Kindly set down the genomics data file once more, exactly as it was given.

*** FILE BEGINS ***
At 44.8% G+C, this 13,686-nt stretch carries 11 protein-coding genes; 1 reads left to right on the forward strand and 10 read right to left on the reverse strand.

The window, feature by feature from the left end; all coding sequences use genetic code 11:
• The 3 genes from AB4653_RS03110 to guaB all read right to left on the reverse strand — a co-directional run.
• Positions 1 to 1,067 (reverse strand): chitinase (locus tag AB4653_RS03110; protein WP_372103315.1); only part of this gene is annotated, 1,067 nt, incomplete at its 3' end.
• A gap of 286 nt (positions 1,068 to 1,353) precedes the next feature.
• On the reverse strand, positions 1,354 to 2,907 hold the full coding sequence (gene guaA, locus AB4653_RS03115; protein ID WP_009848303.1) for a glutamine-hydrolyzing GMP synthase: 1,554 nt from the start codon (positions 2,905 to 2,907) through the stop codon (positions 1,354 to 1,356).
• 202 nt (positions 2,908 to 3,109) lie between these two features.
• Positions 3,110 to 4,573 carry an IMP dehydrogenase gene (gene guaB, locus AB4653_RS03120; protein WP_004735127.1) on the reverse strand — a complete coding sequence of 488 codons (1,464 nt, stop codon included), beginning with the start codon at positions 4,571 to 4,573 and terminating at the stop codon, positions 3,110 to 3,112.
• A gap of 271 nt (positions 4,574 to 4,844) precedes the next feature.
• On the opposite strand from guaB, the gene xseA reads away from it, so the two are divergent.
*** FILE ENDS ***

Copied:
At 44.8% G+C, this 13,686-nt stretch carries 11 protein-coding genes; 1 reads left to right on the forward strand and 10 read right to left on the reverse strand.

The window, feature by feature from the left end; all coding sequences use genetic code 11:
• The 3 genes from AB4653_RS03110 to guaB all read right to left on the reverse strand — a co-directional run.
• Positions 1 to 1,067 (reverse strand): chitinase (locus tag AB4653_RS03110; protein WP_372103315.1); only part of this gene is annotated, 1,067 nt, incomplete at its 3' end.
• A gap of 286 nt (positions 1,068 to 1,353) precedes the next feature.
• On the reverse strand, positions 1,354 to 2,907 hold the full coding sequence (gene guaA, locus AB4653_RS03115; protein ID WP_009848303.1) for a glutamine-hydrolyzing GMP synthase: 1,554 nt from the start codon (positions 2,905 to 2,907) through the stop codon (positions 1,354 to 1,356).
• 202 nt (positions 2,908 to 3,109) lie between these two features.
• Positions 3,110 to 4,573 carry an IMP dehydrogenase gene (gene guaB, locus AB4653_RS03120; protein WP_004735127.1) on the reverse strand — a complete coding sequence of 488 codons (1,464 nt, stop codon included), beginning with the start codon at positions 4,571 to 4,573 and terminating at the stop codon, positions 3,110 to 3,112.
• A gap of 271 nt (positions 4,574 to 4,844) precedes the next feature.
• On the opposite strand from guaB, the gene xseA reads away from it, so the two are divergent.